Degree Name

EdD (Doctor of Education)

Program

Educational Leadership

Date of Award

8-2015

Committee Chair or Co-Chairs

Eric Glover

Committee Members

Donald Good, Kimberly Hale, Pamela Scott

Abstract

Federal legislation known as the No Child Left Behind act has required states to close achievement gaps. The purpose of this study was to investigate the relationships between special education spending by districts in the state of Tennessee and standardized achievement for students with disabilities.

Secondary data were obtained from the Tennessee Department of Education’s website (www.tn.gov/education). Data from each local education association were collected for the years of 2010-2014 in the areas of special education spending, special education population, and TCAP proficiency percentages in reading and math grades 3-8. Data from each local education association were collected for the years of 2011-2014 for gap size percentages between students with and without disabilities for reading and math grades 3-8 and the percentage of economically disadvantaged students.

The researcher performed 6 Pearson correlation coefficient tests for this analysis. The findings showed a positive correlation between spending and performance on standardized assessments in the areas of reading and mathematics for students with disabilities. The analysis indicated that per pupil expenditures in special education has not had a statistically significant impact on reducing the gap size between students with and without disabilities. However, the percentage of economically disadvantaged students in a local education association inversely impacted the gap size. Those local education agencies with a higher population of economically disadvantaged students were more likely to have smaller gap sizes between students with and without disabilities in reading and mathematics on standardized testing.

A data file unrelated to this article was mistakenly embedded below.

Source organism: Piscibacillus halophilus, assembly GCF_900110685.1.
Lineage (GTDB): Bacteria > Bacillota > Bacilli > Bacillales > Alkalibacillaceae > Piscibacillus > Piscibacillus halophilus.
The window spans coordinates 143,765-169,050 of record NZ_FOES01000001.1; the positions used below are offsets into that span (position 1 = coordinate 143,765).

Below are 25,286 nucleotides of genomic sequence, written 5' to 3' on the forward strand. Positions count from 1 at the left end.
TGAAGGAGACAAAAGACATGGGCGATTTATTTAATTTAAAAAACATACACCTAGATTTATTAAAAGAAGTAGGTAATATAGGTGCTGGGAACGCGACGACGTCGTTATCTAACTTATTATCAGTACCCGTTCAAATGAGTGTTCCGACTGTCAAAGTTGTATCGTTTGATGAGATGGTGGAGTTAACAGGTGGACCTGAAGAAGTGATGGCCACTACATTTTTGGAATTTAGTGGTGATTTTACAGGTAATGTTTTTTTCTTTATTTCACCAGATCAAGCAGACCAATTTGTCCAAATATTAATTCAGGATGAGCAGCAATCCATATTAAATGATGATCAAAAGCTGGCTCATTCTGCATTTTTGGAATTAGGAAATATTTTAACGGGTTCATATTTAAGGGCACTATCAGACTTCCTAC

Document Type

Dissertation - Open Access

Copyright

Copyright by the authors.